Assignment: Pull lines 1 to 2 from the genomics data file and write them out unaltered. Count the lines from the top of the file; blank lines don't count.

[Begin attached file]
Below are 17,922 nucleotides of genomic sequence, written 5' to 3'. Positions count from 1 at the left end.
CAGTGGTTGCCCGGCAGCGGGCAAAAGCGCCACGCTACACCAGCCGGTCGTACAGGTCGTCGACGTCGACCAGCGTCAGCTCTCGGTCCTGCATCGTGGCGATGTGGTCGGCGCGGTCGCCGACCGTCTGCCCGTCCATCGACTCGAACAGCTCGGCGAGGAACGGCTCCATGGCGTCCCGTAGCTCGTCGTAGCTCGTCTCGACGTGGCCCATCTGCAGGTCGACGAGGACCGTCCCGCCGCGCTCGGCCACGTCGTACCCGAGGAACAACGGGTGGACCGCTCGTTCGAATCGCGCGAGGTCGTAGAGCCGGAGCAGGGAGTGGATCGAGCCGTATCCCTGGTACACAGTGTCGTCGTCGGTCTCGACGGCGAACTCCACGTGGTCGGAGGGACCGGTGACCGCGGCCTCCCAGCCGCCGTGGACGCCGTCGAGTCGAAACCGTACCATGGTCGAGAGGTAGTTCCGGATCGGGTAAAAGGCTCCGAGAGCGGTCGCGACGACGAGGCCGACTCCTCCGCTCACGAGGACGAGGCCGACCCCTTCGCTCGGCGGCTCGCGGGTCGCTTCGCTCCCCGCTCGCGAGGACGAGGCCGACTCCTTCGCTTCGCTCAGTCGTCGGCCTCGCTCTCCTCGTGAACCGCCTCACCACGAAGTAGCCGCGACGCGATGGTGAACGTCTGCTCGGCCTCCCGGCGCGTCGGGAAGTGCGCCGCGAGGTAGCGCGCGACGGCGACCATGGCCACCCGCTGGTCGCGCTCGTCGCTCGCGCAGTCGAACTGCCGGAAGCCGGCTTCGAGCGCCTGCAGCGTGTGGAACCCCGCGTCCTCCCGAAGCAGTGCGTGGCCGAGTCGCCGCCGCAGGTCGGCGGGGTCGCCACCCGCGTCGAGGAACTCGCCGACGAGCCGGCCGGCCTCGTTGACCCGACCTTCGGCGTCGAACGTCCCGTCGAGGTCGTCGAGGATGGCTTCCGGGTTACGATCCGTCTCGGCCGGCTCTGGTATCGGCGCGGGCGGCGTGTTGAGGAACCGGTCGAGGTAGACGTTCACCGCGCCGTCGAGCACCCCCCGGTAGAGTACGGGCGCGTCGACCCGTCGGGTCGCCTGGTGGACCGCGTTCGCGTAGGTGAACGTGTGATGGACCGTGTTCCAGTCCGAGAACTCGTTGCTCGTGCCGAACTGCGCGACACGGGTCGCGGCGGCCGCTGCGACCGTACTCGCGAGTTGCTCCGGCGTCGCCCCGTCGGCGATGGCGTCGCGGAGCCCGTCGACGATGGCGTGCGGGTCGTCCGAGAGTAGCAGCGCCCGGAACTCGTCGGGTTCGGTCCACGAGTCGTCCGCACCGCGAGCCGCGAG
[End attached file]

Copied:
Below are 17,922 nucleotides of genomic sequence, written 5' to 3'. Positions count from 1 at the left end.
CAGTGGTTGCCCGGCAGCGGGCAAAAGCGCCACGCTACACCAGCCGGTCGTACAGGTCGTCGACGTCGACCAGCGTCAGCTCTCGGTCCTGCATCGTGGCGATGTGGTCGGCGCGGTCGCCGACCGTCTGCCCGTCCATCGACTCGAACAGCTCGGCGAGGAACGGCTCCATGGCGTCCCGTAGCTCGTCGTAGCTCGTCTCGACGTGGCCCATCTGCAGGTCGACGAGGACCGTCCCGCCGCGCTCGGCCACGTCGTACCCGAGGAACAACGGGTGGACCGCTCGTTCGAATCGCGCGAGGTCGTAGAGCCGGAGCAGGGAGTGGATCGAGCCGTATCCCTGGTACACAGTGTCGTCGTCGGTCTCGACGGCGAACTCCACGTGGTCGGAGGGACCGGTGACCGCGGCCTCCCAGCCGCCGTGGACGCCGTCGAGTCGAAACCGTACCATGGTCGAGAGGTAGTTCCGGATCGGGTAAAAGGCTCCGAGAGCGGTCGCGACGACGAGGCCGACTCCTCCGCTCACGAGGACGAGGCCGACCCCTTCGCTCGGCGGCTCGCGGGTCGCTTCGCTCCCCGCTCGCGAGGACGAGGCCGACTCCTTCGCTTCGCTCAGTCGTCGGCCTCGCTCTCCTCGTGAACCGCCTCACCACGAAGTAGCCGCGACGCGATGGTGAACGTCTGCTCGGCCTCCCGGCGCGTCGGGAAGTGCGCCGCGAGGTAGCGCGCGACGGCGACCATGGCCACCCGCTGGTCGCGCTCGTCGCTCGCGCAGTCGAACTGCCGGAAGCCGGCTTCGAGCGCCTGCAGCGTGTGGAACCCCGCGTCCTCCCGAAGCAGTGCGTGGCCGAGTCGCCGCCGCAGGTCGGCGGGGTCGCCACCCGCGTCGAGGAACTCGCCGACGAGCCGGCCGGCCTCGTTGACCCGACCTTCGGCGTCGAACGTCCCGTCGAGGTCGTCGAGGATGGCTTCCGGGTTACGATCCGTCTCGGCCGGCTCTGGTATCGGCGCGGGCGGCGTGTTGAGGAACCGGTCGAGGTAGACGTTCACCGCGCCGTCGAGCACCCCCCGGTAGAGTACGGGCGCGTCGACCCGTCGGGTCGCCTGGTGGACCGCGTTCGCGTAGGTGAACGTGTGATGGACCGTGTTCCAGTCCGAGAACTCGTTGCTCGTGCCGAACTGCGCGACACGGGTCGCGGCGGCCGCTGCGACCGTACTCGCGAGTTGCTCCGGCGTCGCCCCGTCGGCGATGGCGTCGCGGAGCCCGTCGACGATGGCGTGCGGGTCGTCCGAGAGTAGCAGCGCCCGGAACTCGTCGGGTTCGGTCCACGAGTCGTCCGCACCGCGAGCCGCGAG